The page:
Simplicity – Many of us around the planet now live under restrictions in which only essential services, such as health, food and medicines, are working. With most of our shops closed, we have the possibility to see how many of our desires and needs really go beyond what is absolutely necessary. Yoga tells us that the search for satisfaction through material things will never be enough, because the material world was not to be an end in itself, but only a means of discovering the intrinsic contentment of our true Being. Yoga also teaches that we seek satisfaction and happiness in our surroundings in such a compulsive way, because the pleasure that we experience through material things is a glimpse of the complete peace of our true being that we know that is always present and waiting The best of the world. Maybe this is a time to reflect on our true desires, needs and priorities, wondering if the happiness we seek is in the material things or if it is already really present in our own being, closer to us than our own breath, waiting only to be clearly recognized.

Appreciation – In this moment of crisis, many are separated from the things that are used to do, things that provide pleasure and comfort, and even those that support our spiritual growth and awakening. Some are simple things, like meeting up with friends and family, going to a Yoga class or other group activity, walking in the park or going to the beach. Perhaps this moment of social distance is a time for a deeper appreciation of the blessings that we receive in every moment of daily life. This pandemic reminds us that even our breath is a gift and that we must live and breathe every moment, even the most challenging, with a lot of gratitude and appreciation.

Autonomy and freedom – According to Yoga, prakriti exists for purusha; all creation is a field of learning whose purpose is to awaken to our true Being. The body is a precious vehicle for this journey and, in times of crisis, it is normal for survival, both physical and economic, to become priority. And although this is a time to focus on staying physically healthy, it should also be a time to focus on the ultimate goal and purpose of this body, which, from the perspective of Yoga, is to know the true Being beyond any doubt, theory and questioning, through spiritual awakening. And while the physical being is finite, the true self is infinite and immortal; it is who we are in reality, who we have always been and who we will always be. Even if we value what is finite in this moment of crisis, this is also a moment to prioritize what is immortal, infinite, and always waiting to be seen, our real being, through the practices of yoga and meditation.

Dr. Ananda Balayogi will present Yoga as a Path of Healing in Brazil.

Yoga as a Path of Healing – DATES TO BE ANNOUNCED

An in-depth understanding of the benefits of Yoga

With Doctor Ananda Balayogi Bhavanani

Doctor Ananda Balayogi Bhavanani is unique among Yoga masters in India today in that he is one of India’s best-known authorities in the field of Yoga therapy and Yoga research as director of CYTER, the Center of Yoga Therapy for Education and Research of Sri Balaji Vidyapeeth (housing the Mahatma Gandhi Medical College) in Pondicherry, India. Dr. Ananda is also a lineage holder for one of India’s oldest and mostly respected traditions of Yoga, the Gitananda tradition. Gitananda Yoga is a unique synthesis of ancient wisdom and modern science, following a tradition of eight Yoga masters reaching back into the 19th century. At the same time, Doctor Ananda’s father, Swami Gitananda Giri, a medical doctor, developed one of India’s most in-depth approaches to all of the Hatha and Raja Yoga sciences including asana, pranayama, mudra and meditation which he brought to the West starting in the 1950’s.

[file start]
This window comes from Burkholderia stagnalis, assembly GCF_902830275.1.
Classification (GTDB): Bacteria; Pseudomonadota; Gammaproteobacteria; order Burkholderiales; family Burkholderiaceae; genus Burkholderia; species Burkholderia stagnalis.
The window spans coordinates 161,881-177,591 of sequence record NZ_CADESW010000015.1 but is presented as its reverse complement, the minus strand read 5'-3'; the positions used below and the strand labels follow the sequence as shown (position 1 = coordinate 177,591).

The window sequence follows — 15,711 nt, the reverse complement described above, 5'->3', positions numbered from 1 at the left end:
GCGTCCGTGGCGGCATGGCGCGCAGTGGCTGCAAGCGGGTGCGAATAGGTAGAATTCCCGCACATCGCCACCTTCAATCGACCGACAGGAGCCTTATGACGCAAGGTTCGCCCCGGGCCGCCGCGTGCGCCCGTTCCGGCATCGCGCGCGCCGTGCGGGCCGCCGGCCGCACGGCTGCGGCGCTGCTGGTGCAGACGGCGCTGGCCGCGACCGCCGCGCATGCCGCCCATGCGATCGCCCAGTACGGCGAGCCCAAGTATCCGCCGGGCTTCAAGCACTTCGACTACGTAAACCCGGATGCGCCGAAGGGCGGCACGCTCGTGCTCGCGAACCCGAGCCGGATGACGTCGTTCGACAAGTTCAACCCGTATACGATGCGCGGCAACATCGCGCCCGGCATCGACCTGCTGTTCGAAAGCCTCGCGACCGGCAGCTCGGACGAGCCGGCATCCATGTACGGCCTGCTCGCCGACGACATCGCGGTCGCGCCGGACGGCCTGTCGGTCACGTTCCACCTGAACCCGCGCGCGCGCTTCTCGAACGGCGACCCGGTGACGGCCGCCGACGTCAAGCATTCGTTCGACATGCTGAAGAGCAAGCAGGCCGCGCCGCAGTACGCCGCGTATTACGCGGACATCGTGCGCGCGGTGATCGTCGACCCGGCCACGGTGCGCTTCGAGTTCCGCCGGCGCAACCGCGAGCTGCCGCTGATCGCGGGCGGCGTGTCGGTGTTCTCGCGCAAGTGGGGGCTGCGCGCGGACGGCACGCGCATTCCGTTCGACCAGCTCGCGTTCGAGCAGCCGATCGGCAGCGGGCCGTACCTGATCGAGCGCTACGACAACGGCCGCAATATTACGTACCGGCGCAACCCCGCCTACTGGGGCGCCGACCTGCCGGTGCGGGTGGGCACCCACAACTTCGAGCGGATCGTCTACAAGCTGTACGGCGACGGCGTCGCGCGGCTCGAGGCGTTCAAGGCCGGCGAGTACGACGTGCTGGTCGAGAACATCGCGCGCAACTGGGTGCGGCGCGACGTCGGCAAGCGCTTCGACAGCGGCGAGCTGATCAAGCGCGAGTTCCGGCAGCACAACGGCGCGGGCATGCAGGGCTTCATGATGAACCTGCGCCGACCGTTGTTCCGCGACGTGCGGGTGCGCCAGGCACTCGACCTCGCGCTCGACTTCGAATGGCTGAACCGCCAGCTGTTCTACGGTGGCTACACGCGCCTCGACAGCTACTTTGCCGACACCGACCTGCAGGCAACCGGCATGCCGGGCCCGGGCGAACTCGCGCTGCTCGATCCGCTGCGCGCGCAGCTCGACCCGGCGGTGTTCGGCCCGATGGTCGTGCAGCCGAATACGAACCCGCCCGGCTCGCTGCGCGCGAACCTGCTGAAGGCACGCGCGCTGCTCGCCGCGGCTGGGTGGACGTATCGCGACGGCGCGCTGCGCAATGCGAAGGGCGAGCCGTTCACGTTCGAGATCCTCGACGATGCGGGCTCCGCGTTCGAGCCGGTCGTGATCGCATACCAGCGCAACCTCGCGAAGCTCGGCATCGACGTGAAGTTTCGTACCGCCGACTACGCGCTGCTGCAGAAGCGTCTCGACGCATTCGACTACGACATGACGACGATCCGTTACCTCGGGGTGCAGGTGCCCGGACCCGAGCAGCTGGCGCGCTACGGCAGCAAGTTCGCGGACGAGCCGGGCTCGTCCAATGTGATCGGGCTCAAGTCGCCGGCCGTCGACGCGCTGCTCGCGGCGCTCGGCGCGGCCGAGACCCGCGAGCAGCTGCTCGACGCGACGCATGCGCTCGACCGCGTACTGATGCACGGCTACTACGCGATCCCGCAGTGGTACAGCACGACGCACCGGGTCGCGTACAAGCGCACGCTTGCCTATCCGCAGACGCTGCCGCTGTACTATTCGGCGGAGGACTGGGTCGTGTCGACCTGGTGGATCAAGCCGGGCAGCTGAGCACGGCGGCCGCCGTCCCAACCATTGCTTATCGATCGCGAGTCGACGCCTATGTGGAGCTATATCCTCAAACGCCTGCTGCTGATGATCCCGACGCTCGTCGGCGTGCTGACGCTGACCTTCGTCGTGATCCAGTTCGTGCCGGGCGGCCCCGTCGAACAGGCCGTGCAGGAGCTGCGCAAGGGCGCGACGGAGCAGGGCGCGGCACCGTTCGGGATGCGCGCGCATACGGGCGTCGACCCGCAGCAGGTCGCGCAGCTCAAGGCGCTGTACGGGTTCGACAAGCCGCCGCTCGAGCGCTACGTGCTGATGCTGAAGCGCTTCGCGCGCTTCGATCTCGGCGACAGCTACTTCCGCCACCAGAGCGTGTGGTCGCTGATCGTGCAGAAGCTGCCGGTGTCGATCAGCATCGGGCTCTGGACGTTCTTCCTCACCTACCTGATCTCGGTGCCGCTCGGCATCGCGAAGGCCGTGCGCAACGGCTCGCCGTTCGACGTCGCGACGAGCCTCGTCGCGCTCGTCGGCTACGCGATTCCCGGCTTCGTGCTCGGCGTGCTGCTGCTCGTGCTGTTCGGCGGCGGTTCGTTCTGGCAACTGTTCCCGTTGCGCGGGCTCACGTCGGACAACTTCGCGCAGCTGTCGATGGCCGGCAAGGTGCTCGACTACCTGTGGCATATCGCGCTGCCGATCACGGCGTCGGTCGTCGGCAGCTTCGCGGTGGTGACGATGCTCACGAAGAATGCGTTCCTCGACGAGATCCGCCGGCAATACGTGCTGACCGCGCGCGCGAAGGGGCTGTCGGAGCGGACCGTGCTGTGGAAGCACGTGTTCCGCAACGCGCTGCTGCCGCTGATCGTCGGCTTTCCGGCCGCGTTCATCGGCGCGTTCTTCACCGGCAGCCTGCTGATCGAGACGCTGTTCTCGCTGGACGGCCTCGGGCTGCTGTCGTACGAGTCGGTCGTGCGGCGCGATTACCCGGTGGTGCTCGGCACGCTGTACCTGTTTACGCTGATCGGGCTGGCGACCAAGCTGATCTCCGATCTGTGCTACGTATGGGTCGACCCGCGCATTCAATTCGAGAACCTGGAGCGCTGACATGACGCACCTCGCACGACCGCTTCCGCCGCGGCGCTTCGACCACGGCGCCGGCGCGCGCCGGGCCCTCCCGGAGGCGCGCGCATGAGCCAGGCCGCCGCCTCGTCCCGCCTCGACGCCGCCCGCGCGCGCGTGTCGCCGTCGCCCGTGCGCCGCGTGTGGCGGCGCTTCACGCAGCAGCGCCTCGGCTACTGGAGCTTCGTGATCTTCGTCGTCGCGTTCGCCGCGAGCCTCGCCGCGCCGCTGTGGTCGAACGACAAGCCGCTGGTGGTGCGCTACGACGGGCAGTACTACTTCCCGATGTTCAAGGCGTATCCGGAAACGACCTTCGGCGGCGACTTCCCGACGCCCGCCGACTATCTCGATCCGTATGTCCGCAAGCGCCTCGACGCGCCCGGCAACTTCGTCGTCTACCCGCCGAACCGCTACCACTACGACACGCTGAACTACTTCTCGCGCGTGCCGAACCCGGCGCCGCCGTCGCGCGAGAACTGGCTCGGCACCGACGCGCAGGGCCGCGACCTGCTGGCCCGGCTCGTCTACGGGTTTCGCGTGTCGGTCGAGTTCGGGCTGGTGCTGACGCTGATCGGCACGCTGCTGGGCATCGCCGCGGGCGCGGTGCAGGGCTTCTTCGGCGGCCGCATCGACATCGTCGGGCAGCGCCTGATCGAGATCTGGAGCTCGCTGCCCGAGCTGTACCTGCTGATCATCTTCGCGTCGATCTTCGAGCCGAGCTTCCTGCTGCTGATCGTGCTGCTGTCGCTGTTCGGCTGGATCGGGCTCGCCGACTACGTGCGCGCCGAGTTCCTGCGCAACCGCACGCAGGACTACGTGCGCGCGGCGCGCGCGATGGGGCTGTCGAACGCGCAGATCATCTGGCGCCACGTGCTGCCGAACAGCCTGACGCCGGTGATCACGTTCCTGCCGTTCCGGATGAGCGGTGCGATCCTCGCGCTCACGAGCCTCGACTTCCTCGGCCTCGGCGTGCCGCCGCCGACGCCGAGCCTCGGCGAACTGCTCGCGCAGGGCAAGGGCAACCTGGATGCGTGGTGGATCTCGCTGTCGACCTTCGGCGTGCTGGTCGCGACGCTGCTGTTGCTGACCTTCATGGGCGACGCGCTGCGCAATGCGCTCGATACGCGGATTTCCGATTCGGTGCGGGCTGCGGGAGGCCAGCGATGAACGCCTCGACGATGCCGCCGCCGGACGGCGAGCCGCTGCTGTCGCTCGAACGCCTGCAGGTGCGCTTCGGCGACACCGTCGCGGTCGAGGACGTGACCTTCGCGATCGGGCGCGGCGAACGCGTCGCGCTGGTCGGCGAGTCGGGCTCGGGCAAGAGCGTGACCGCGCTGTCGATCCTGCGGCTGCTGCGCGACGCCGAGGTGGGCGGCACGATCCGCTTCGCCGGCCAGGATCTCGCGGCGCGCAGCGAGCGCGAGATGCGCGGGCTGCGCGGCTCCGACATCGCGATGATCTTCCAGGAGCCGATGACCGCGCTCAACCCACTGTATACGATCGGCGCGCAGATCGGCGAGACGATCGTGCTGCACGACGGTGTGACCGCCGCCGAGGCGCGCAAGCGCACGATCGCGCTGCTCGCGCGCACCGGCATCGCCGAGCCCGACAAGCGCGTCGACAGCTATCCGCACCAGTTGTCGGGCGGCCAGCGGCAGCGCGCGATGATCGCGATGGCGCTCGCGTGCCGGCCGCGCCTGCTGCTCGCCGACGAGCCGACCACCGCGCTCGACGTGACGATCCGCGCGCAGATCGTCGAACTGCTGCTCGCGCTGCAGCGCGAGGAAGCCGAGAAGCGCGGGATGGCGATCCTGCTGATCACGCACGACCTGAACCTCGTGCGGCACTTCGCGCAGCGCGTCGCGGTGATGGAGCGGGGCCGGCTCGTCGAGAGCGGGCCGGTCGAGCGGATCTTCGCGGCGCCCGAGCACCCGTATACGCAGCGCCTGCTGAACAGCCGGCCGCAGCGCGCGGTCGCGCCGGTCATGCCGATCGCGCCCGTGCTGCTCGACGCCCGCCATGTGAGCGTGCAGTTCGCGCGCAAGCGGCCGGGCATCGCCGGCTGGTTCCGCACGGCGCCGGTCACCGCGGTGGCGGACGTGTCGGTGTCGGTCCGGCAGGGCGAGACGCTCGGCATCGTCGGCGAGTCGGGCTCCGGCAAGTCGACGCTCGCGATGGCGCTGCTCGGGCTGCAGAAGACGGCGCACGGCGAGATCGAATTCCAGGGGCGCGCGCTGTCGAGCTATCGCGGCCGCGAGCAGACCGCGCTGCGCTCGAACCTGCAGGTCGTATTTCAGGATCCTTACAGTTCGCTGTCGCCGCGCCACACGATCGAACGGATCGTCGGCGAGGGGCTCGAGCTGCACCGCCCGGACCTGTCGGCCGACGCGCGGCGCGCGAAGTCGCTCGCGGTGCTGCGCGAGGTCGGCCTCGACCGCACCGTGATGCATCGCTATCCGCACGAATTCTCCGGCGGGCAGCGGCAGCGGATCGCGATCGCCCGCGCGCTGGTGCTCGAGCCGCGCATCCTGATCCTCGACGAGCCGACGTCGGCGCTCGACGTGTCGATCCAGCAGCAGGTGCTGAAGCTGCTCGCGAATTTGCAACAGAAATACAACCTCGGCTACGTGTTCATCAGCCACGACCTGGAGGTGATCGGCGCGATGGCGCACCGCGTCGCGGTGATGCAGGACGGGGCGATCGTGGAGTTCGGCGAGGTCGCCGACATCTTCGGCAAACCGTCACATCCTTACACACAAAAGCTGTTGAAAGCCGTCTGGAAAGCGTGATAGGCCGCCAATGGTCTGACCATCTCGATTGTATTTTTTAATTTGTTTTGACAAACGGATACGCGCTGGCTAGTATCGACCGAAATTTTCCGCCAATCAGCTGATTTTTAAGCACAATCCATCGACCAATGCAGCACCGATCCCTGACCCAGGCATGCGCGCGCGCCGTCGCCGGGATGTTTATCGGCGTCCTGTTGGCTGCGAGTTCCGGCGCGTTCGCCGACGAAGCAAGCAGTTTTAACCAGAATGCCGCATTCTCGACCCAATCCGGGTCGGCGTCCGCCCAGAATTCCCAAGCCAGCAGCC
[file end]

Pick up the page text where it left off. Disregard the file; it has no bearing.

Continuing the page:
Dr. Ananda has authored 19 DVDs and 23 books on Yoga as well as published more than two hundred and fifty papers, compilations and abstracts on Yoga and Yoga research in National and International Journals. In addition, he is a Classical Indian Vocalist, Percussionist, Music Composer and Choreographer of Indian Classical Dance. He is a Member of the National Board for Yoga in the Ministry of AYUSH (ministry of traditional healing methodologies) of the Government of India and Consultant Yoga Expert for the WHO.

In this unique five-day experience, Doctor Ananda will provide a thorough understanding of Yoga as a path of healing, both at physical and subtle levels. This will be accompanied by experiences of the Yoga techniques from the Gitananda tradition presented by Dr. Ananda and some of his leading students to awaken these benefits. The course will be presented in English with translation into Portuguese.

Focus of the course

  • Understanding the systems of the body from both the Western and Yoga perspective and how Yoga cultivates optimal health. Specific practices from the Gitananda tradition will be given for each system.
  • The special importance of the autonomic nervous system in regulating states of relaxation and how this occurs at a physiological level along with the specific Yoga tools for regulating the nervous system.The special importance of the breath and pranayama for balancing all of the systems of the physical body and purifying the energy channels of the subtle body.
  • Understanding how the subtle systems of the body, including the chakras and pranavayus, function as vehicles for health and healing including specific practices from the Gitananda tradition for each subtle system.
  • Understanding the essence of spirituality within Yoga and its relationship to health and healing along with specific meditations for awakening the spiritual dimension.
  • The importance of sound and music in healing through Indian classical Carnatic vocal music. Doctor Ananda is a master of this art and will present a concert of Carnatic vocal singing.
  • The importance of sacred ritual for health, healing and awakening. Doctor Ananda will perform a fire ceremony for the health and healing of the participants.

The program includes

  • 6 nights of accommodation
  • 3 vegetarian meals daily